We recently surveyed the readers of Custom Home (CH) and its sister magazine, residential architect (ra), to determine how custom builders and architects are doing during the recession and what trends they see in the custom residential marketplace. Nearly 300 CH readers and 500 ra readers responded. According to respondents, they are surviving by adapting their business models and preserving client relationships. Most readers (69 percent for ra) keep small offices of three people or less, and many who participated in the survey (87 percent for CH) own their companies or are the CEO. Most important, more than half of CH readers report that revenue has increased or remained stable compared with last year (see statistic at left).

A lot of the jobs our readers are doing to earn that revenue match design trends we predicted. Houses are getting smaller (66 percent for CH), more sustainable (76 percent for ra), and flexible (39 percent for CH) to accommodate shifting situations such as making room for extended family or work spaces. Universal or accessible design also is gaining traction—38 percent of ra respondents reported they had an increase in projects involving accessible design while 22 percent of CH readers also are doing that type of work.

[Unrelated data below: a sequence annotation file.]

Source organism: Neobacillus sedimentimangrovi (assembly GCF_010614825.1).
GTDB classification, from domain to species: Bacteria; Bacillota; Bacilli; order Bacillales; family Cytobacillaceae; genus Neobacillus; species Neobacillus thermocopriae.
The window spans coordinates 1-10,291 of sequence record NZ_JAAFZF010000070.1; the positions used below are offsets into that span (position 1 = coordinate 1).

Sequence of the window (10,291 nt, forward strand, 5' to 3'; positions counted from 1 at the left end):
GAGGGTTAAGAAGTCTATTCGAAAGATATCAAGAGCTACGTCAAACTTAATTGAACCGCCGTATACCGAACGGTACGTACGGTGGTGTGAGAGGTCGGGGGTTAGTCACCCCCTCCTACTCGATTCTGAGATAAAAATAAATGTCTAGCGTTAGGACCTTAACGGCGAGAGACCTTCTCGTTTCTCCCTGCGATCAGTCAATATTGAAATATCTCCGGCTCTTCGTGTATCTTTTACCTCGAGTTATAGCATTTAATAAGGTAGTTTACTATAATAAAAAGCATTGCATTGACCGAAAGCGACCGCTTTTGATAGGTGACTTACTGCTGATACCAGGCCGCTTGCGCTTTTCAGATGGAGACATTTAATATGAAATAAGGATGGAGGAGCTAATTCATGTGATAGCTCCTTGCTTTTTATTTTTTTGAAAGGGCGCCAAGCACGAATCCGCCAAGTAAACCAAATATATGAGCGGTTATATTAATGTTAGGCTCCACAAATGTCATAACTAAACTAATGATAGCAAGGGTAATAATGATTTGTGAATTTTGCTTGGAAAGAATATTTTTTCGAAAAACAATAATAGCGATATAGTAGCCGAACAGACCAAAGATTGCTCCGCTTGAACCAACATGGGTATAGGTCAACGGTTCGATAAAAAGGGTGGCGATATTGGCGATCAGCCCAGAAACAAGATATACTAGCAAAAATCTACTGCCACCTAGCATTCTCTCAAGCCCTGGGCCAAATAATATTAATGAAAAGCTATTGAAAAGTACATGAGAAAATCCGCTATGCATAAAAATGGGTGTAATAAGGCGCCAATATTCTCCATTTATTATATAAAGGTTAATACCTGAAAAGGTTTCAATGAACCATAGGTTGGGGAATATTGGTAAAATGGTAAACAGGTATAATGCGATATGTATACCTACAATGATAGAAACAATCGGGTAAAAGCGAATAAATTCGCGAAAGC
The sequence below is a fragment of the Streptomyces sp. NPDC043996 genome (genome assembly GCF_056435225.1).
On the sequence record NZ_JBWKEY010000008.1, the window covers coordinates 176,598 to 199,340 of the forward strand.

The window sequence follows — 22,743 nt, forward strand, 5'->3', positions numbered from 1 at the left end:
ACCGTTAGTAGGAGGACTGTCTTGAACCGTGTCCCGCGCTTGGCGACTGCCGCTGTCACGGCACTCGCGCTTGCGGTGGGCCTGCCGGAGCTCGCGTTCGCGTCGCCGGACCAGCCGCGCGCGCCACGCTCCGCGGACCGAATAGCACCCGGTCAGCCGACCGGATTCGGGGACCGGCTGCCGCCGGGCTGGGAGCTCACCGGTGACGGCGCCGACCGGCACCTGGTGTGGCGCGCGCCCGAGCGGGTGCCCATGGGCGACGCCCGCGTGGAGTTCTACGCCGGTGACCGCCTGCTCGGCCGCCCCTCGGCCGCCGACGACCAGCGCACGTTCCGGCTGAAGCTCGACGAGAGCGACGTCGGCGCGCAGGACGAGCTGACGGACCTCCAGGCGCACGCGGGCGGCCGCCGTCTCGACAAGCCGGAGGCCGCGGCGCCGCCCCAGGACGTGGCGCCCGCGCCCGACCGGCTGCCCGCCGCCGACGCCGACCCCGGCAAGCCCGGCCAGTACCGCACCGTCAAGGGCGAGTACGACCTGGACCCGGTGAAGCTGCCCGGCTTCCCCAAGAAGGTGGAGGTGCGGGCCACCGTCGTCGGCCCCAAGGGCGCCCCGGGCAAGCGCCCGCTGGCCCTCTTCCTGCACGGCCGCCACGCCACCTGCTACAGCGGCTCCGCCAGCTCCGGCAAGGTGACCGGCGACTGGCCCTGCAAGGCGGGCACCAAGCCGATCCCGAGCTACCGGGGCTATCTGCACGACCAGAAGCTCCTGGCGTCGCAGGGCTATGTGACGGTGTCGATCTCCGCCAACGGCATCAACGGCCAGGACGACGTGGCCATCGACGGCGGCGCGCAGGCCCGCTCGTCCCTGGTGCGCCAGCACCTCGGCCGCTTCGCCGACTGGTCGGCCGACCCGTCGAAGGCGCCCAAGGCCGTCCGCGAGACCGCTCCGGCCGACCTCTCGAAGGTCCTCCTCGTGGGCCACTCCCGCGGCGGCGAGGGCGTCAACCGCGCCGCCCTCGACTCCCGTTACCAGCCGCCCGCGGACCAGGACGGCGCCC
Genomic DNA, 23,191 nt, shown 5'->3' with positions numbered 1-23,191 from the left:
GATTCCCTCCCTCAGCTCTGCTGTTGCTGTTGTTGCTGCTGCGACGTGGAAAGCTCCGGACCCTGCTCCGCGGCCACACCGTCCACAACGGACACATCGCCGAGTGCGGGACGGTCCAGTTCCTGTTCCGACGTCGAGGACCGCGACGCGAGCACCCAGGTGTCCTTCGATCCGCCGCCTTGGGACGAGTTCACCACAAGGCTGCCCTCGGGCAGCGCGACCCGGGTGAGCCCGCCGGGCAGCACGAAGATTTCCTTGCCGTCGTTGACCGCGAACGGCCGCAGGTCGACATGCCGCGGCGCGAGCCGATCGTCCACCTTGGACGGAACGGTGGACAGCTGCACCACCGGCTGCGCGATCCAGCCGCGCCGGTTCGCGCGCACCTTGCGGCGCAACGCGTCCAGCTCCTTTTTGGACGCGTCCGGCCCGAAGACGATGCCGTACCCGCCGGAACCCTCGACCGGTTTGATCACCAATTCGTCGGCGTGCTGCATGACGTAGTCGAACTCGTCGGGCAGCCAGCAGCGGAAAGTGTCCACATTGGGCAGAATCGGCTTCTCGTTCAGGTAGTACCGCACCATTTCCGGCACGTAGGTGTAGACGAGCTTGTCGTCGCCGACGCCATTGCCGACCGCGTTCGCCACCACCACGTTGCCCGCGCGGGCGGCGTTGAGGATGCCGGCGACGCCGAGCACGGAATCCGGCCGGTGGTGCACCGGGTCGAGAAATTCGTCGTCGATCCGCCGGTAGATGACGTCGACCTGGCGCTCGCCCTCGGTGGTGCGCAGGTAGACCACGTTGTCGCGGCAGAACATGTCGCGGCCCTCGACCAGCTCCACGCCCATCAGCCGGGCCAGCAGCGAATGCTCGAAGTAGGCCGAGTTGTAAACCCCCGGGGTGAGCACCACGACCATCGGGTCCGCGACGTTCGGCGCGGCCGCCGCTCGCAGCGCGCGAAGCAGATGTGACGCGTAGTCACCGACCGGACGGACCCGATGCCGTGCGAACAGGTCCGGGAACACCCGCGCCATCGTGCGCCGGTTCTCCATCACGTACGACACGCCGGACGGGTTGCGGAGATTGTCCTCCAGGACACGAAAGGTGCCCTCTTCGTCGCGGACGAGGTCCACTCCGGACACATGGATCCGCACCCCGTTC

Even if sizes and styles are changing, survey results show that custom builders and residential architects primarily still design and build custom, single-family homes—they make up 82 percent of CH respondents' current workload and 92 percent for ra. Over the next 12 months, our CH respondents will build an average of 4.6 new custom houses with average budgets of $627,313. Remodeling, light commercial, outdoor spaces, and sustainable upgrades also rank high in both groups. Doing custom, attached housing and interiors such as condos or apartments showed a significant project share as well, making up 57 percent of current jobs for ra respondents and 22 percent for CH. And the reason our readers stick with custom housing despite the current market comes back to the client relationship. Says one respondent: "It is very personal—you are directly affecting the quality and patterns of people's lives in a very intimate and profound way."